First of all you need to configure and run a second copy of ROBUST. I copied Robust.HG.ini to a new file Robust.HG.tls.ini and then edited that. You will use -inifile=”$DIR/Robust.HG.tls.ini” where you can replace $DIR with the path to wherever you keep the file, if you don’t use the method that I use.

Then you need to edit the following in blue, adapting it as appropriate for your purposes:

[Const]
BaseURL = “https://oceangrid.net”
PublicPort = “8102″
; The proxied external public port of the Robust server
PublicPort2 = “9002”
PrivatePort = “8103″

[ServiceList]
VoiceConnector = “9004/OpenSim.Server.Handlers.dll:FreeswitchServerConnector”

[Hypergrid]
HomeURI = “${Const|BaseURL}:${Const|PublicPort2}”
GatekeeperURI = “${Const|BaseURL}:${Const|PublicPort2}”

[LoginService]
MapTileURL = “${Const|BaseURL}:${Const|PublicPort2}/”;
SearchURL = “${Const|BaseURL}:${Const|PublicPort2}/”;
SRV_HomeURI = “${Const|BaseURL}:${Const|PublicPort2}”
SRV_InventoryServerURI = “${Const|BaseURL}:${Const|PublicPort2}”
SRV_AssetServerURI = “${Const|BaseURL}:${Const|PublicPort2}”
SRV_ProfileServerURI = “${Const|BaseURL}:${Const|PublicPort2}”
SRV_FriendsServerURI = “${Const|BaseURL}:${Const|PublicPort2}”
SRV_IMServerURI = “${Const|BaseURL}:${Const|PublicPort2}”
SRV_GroupsServerURI = “${Const|BaseURL}:${Const|PublicPort2}”

[GridInfoService]
login = ${Const|BaseURL}:${Const|PublicPort2}/
gridname = “Ocean Grid TLS
gridnick = “Ocean Grid TLS
gatekeeper = ${Const|BaseURL}:${Const|PublicPort2}/
uas = ${Const|BaseURL}:${Const|PublicPort2}/

In the case of OpenSim, there are cascading copies of OpenSim.ini in order to override certain settings for each region/simulator and inherit the rest of the settings from the main file. You may not have that setup, of course. However, this is what I did for the copy for my region Rheged:

[Const]
BaseHostname = “oceangrid.net”
BaseURL = https://${Const|BaseHostname}
PublicPort = “9002″
PrivURL = https://localhost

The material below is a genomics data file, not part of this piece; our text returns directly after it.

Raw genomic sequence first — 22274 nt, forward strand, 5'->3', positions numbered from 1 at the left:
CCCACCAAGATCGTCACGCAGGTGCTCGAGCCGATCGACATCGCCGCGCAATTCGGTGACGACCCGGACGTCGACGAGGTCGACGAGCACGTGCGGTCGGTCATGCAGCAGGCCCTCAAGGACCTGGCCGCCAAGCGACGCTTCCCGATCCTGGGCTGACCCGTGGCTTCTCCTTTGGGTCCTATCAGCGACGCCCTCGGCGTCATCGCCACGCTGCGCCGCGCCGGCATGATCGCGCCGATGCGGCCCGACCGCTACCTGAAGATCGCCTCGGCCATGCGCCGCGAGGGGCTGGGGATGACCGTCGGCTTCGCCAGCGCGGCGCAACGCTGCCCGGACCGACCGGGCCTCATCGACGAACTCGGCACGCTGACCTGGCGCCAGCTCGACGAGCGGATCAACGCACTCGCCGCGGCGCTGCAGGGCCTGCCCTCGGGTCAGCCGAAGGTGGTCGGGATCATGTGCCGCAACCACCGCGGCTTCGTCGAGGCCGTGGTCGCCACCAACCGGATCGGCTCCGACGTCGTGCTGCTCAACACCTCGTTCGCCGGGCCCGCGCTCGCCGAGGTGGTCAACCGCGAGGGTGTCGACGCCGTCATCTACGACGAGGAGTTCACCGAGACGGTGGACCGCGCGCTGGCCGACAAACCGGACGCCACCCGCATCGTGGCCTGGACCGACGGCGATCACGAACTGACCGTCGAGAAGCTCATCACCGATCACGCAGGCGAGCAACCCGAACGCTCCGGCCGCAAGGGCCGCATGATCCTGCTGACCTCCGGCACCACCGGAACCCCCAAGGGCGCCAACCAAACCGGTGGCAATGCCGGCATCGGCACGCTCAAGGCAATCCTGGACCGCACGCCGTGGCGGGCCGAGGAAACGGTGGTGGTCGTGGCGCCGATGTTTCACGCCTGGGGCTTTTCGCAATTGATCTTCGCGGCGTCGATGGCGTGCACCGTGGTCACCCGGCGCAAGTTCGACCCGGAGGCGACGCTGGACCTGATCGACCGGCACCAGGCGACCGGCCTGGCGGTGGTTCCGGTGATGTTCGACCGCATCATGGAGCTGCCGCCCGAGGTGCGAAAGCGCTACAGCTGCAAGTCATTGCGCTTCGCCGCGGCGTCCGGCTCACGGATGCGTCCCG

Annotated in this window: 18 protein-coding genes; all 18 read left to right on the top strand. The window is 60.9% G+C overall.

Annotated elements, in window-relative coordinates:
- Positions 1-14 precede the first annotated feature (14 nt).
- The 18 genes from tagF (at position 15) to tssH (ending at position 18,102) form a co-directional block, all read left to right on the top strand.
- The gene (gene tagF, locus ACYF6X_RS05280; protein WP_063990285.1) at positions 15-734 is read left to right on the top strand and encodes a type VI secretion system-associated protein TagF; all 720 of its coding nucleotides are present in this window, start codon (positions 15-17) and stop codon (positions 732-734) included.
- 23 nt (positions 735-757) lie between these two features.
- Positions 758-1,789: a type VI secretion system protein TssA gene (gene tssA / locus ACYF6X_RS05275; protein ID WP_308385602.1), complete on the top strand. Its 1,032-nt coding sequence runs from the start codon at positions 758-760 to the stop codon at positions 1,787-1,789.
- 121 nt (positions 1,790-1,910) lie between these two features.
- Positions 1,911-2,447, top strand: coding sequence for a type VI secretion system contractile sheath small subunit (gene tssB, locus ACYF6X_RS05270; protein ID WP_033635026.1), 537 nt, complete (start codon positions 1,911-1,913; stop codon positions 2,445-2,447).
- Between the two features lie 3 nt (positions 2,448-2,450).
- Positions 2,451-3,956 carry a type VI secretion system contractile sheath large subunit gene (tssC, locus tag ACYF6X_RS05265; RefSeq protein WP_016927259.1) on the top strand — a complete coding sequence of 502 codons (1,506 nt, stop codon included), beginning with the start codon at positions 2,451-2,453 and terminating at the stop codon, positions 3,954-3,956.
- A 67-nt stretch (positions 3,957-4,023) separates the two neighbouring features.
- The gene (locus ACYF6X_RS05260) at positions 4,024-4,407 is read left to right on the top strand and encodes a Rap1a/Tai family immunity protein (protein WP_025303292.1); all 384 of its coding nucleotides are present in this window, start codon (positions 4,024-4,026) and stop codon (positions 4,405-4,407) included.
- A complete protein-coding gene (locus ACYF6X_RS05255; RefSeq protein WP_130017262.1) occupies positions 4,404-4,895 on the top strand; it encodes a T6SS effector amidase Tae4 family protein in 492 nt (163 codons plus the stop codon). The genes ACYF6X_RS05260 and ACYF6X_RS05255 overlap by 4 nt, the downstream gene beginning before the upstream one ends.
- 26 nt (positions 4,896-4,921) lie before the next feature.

PrivatePort = “9003″
;; the following line was for testing – ignore
;PrivatePort = “8103”

Step required only if you are using port 9003 HTTPS on localhost

There is also another step required for making the certificates for localhost (or 127.0.0.1) work if, like me, you are making the internal services function over HTTPS. There are better ways to do this and this is a bit of a hack but bear in mind that the loss in security is fairly inconsequential since it is only on the internal subnet with only trusted devices connecting. As noted above, you don’t even need to encrypt these if they are never accessed from the public Internet but in my case they are because I have an external proxy server as well, which provides a roundabout solution to the lack of NAT loopback (NAT hairpinning) on the rather rubbish router that my ISP has provided. A better solution would be to get a decent router (and preferably a fixed IP address, as I used to have, rather than Dynamic DNS) and then I could just keep port 8003 internal and dispense with 9003. (I could alternatively use the /etc/hosts file on any other machine on the network running a viewer to connect with the local grid.) As also noted, another possible reason to expose these ports to the Internet is if external simulators are connecting.

Anyway, here is what I did:

[Startup]
; #
; # SSL certificates validation options
; #

; SSL certificate validation options
; you can allow selfsigned certificates or no official CA with next option set to true
; NoVerifyCertChain = true
NoVerifyCertChain = true
; you can also bypass the hostname or domain verification
; NoVerifyCertHostname = true
NoVerifyCertHostname = true
; having both options true does provide encryption but with low security
; set both true if you don’t care to use SSL, they are needed to contact regions or grids that do use it.

Setting up the simulator to use HTTPS (separate, optional step)

Again, for completeness, another step that is strictly not necessary is to give it a secure port. I actually did this some time ago quite, separately from all of this, for just the simulator rather than ROBUST: